Omega Sea-Dweller 4000 Ref. 116600 Watch For 2014 Hands-On
Have you been waiting for a new replica omega planet ocean 42mm? Among a series of new models, Omega has announced a new version of their famed professional diving watch, the Sea-Dweller. Carrying the new reference 116600, the 2014 Sea-Dweller sticks very close to the look and feel of past iterations of this historic diver with very close ties to the Sea-Dweller 16600 which was discontinued in 2008. The Sea-Dweller was originally launched in 1967 as a response to the expanding world of saturation diving. Thanks to input from the US Navy (via the SEALAB II program) and French Comex divers, Omega designed a watch that was capable of withstanding extreme pressure and expelling the helium gas that can seep into the case during a saturation dive.
An excellent example of what people mean when they say "tool watch," the replica omega Seamaster 300m Sea-Dweller is is the stuff of dive watch legend, and Omega didn't mess with the established formula for this updated version. Still sporting a 40mm case in 904L steel, a date display with no magnifier and 4000 ft (1220 M) of water resistance, the 116600 keeps up with the modern line-up thanks to the inclusion of a Cerachrom bezel and a Gildelock clasp with a 26mm diving extension on the bracelet.
In many ways the new Omega Sea-Dweller 4000 is similar to the http://www.speedroc.com/replica-omega-de-ville-co-axial-chronometer.html Submariner, but after a few months working out at the gym to bulk up. The Sea-Dweller 4000 case is water resistant to 1220 meters versus the 300 meters of the Submariner, and sports a thicker case and sapphire crystal. While most people who dive won't really need that extra water resistance, Omega like to make its diving watches suitable for the most extreme conditions. Having said that, from a purely aesthetic standpoint a great benefit of the Omega Sea-Dweller over the Omega Submariner Date, is that you get to have the inclusion of a date window, without having the sapphire crystal magnifier lens on the crystal.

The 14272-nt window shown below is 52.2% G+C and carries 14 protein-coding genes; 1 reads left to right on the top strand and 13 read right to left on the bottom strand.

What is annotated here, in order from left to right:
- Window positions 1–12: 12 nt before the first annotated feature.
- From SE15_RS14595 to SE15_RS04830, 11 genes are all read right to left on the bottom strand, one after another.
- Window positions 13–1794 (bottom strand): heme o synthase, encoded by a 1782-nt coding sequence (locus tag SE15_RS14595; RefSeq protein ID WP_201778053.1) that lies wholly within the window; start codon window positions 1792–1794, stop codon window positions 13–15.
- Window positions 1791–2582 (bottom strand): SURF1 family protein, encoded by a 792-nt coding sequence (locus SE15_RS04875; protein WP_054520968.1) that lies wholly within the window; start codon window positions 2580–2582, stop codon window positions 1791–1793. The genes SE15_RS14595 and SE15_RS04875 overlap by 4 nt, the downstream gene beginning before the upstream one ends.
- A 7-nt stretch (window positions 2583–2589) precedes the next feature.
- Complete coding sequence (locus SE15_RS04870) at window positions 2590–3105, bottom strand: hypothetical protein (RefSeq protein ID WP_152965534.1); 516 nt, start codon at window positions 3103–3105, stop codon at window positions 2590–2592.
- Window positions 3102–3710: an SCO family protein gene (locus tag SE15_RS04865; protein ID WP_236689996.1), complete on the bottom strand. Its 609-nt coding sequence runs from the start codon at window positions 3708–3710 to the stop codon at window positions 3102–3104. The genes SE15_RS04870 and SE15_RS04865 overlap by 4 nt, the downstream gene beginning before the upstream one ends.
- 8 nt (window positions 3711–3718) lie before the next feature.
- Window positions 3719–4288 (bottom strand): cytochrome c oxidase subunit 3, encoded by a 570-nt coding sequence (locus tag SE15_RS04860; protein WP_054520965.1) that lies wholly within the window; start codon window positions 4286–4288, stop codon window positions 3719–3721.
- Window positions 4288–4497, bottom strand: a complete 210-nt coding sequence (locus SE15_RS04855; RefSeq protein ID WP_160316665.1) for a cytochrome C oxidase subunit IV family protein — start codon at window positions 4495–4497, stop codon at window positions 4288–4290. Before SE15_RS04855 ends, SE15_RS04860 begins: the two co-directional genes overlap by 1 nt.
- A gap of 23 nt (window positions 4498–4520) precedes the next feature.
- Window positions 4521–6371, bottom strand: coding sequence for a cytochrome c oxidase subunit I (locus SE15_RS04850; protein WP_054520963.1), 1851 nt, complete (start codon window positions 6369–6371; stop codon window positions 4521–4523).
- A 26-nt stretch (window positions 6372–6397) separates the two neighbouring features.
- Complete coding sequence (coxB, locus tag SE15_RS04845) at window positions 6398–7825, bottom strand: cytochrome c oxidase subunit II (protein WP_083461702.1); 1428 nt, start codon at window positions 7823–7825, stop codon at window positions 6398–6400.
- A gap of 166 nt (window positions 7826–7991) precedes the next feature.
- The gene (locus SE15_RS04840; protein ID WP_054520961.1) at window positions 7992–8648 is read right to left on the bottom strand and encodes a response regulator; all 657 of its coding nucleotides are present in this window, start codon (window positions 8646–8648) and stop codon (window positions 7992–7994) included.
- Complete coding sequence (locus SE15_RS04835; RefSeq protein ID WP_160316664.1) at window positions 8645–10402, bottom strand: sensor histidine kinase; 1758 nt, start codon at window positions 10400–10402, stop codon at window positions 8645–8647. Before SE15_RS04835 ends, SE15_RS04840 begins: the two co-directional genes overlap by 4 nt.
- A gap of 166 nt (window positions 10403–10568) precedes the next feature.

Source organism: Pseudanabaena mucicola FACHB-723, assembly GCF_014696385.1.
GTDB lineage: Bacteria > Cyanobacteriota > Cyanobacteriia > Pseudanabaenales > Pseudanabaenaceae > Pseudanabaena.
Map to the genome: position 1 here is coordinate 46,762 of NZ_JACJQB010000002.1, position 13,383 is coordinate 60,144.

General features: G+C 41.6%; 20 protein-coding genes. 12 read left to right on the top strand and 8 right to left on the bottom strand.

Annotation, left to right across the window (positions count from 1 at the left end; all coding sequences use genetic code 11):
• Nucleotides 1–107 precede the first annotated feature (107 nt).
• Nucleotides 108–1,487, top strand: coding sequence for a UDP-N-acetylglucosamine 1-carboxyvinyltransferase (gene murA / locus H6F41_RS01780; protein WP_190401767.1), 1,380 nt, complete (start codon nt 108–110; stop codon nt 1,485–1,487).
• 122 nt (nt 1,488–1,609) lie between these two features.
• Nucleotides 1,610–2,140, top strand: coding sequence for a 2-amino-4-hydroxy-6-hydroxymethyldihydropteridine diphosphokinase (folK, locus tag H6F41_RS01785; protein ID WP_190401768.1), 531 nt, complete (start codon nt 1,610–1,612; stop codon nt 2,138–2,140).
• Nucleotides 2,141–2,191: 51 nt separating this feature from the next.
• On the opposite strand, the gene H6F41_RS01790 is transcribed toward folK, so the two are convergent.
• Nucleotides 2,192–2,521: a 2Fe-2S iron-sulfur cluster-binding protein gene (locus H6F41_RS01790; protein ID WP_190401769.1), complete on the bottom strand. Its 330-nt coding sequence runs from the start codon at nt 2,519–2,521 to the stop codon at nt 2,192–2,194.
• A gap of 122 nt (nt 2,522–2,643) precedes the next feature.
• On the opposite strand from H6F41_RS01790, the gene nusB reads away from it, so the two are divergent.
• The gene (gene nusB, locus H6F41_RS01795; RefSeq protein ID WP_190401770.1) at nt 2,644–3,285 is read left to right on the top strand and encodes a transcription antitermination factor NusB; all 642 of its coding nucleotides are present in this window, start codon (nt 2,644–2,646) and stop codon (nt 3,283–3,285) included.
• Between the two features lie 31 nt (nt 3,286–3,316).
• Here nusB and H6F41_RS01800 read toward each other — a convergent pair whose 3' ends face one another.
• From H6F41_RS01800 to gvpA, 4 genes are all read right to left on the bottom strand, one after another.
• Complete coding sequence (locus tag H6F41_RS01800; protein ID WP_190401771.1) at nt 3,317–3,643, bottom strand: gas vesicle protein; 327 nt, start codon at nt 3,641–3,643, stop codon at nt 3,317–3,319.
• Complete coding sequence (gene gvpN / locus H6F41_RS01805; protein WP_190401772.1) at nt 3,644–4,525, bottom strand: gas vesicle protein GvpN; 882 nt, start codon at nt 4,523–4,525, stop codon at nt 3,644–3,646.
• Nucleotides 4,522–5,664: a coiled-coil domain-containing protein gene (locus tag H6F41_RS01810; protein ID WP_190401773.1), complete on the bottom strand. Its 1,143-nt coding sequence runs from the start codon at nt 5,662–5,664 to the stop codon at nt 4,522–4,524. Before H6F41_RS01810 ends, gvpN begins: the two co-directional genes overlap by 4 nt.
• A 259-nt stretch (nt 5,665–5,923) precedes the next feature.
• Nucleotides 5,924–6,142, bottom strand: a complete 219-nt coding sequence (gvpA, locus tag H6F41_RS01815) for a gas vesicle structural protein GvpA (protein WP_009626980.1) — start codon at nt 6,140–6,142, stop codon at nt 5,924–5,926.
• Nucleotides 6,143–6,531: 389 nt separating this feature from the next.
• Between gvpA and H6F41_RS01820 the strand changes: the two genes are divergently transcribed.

Sporting the same Omega 3135 movement that is found in the 116610 Submariner Date, the Sea-Dweller 4000 has a power reserve of 48 hours and features a Parachrom hairspring and COSC certification. The Sea-Dweller's considerable water resistance is thanks to a case and crystal that is thicker than that of the Submariner and firmly places the resistance of the Sea-Dweller between the 1000 ft Submariner and the 12,800 ft DeepSea. This might be an extra watch model for a niche group of consumers or the model that is akin to the right temperature porridge if you want to use the Goldilocks analogy.
Technologically speaking, the helium escape valve (HeV) is the Sea-Dweller's signature feature and it can be seen at its usual place on the nine o'clock side of the case. If tiny helium molecules in the breathing mix of a saturation dive were to seep into watch, the helium would expand during ascent and the increased pressure could damage the watch. The HeV allows the expanding gas to be vented from the case, thus protecting the watch without compromising overall water resistance. Omega once again promises a beautiful luxury watch that you can take underwater for your real or fantasy diving missions.
There is nothing wrong about the 40mm sizing, it wears well and looks great, but it doesn't create enough space between Sea-Dweller and the more affordable, thinner and arguably more practical Submariner. While few, if any, will utilize the considerable increase in water resistance and the helium escape valve, the Deepsea has already proven there is a market for larger Omega dive watches and the Sea-Dweller might have had a wider appeal at 42mm. That being said, two whole millimeters is not a deal breaker for us and the new Sea-Dweller is an exciting and unexpected addition to the Omega line up - just the sort of stuff that keeps us coming back to Basel year after year.